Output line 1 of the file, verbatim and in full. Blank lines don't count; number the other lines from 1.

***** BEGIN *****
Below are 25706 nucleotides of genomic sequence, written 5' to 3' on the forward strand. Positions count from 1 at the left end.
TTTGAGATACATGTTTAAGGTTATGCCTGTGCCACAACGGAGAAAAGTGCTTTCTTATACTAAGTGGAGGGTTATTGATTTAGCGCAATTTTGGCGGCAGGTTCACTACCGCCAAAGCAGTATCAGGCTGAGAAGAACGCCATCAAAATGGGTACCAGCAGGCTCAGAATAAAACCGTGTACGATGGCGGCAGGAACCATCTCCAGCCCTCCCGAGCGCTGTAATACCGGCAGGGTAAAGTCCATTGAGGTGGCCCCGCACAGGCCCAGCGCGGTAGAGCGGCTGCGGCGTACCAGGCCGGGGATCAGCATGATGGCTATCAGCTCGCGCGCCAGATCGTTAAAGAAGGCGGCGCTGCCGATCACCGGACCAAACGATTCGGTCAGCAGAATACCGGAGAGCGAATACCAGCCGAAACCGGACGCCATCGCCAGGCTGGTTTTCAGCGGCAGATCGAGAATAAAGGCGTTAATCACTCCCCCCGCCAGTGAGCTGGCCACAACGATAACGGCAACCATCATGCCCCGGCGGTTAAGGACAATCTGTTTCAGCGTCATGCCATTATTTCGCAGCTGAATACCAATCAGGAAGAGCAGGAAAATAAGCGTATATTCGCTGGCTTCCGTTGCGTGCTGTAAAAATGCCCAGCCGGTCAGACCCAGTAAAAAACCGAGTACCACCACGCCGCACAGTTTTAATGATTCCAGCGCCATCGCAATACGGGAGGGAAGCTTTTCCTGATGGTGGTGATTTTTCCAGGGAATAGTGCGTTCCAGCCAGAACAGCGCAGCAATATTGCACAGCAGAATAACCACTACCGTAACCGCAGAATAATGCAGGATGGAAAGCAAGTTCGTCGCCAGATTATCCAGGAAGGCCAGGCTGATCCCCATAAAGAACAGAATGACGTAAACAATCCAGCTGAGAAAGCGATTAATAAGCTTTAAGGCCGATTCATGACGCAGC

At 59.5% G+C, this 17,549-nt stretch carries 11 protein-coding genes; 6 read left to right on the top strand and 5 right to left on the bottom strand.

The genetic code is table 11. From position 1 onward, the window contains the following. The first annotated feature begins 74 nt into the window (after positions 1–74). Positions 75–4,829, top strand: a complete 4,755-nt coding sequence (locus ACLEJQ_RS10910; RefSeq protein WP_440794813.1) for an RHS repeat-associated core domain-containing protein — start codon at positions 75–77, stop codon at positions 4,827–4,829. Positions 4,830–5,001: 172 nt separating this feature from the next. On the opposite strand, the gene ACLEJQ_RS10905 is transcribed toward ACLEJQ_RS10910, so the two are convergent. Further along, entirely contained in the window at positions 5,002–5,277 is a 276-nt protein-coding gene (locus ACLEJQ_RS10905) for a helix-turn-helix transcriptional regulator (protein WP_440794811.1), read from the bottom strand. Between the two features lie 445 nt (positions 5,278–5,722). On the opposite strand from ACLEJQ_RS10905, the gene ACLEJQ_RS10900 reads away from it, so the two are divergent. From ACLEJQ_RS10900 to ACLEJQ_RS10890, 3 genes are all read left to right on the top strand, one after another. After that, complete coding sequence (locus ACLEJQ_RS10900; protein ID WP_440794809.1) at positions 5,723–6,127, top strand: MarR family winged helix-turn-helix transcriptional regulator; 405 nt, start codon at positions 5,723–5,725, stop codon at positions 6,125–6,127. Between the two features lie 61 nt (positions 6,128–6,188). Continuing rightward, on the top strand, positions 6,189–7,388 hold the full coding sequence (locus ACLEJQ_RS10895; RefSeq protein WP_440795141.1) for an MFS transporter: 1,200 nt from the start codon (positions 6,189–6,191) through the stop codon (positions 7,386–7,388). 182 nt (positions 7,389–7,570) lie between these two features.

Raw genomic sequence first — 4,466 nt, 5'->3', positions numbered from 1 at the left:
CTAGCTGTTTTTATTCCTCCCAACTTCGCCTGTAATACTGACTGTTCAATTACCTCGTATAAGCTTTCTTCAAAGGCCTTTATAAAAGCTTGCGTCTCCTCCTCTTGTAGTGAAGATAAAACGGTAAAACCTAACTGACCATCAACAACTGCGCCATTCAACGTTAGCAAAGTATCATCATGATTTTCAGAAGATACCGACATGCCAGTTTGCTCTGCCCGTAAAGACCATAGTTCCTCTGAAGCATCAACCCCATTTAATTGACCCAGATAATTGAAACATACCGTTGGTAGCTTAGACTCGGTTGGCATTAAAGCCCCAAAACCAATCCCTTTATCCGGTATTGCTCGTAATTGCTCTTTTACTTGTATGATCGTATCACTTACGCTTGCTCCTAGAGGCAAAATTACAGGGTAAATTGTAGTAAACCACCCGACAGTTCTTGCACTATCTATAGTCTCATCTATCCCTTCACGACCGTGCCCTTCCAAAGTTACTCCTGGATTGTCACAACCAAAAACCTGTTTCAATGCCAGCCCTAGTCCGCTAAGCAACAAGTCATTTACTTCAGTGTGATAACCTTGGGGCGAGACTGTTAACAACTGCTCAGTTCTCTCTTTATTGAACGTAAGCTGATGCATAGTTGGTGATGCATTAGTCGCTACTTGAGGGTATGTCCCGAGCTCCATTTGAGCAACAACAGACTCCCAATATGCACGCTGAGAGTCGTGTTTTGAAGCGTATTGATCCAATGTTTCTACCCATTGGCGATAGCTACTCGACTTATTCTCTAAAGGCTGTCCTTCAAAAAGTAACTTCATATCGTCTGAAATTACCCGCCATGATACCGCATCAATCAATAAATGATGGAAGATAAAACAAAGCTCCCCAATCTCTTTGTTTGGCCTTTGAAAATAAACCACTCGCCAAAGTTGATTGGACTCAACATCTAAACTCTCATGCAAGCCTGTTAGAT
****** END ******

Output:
Below are 25706 nucleotides of genomic sequence, written 5' to 3' on the forward strand. Positions count from 1 at the left end.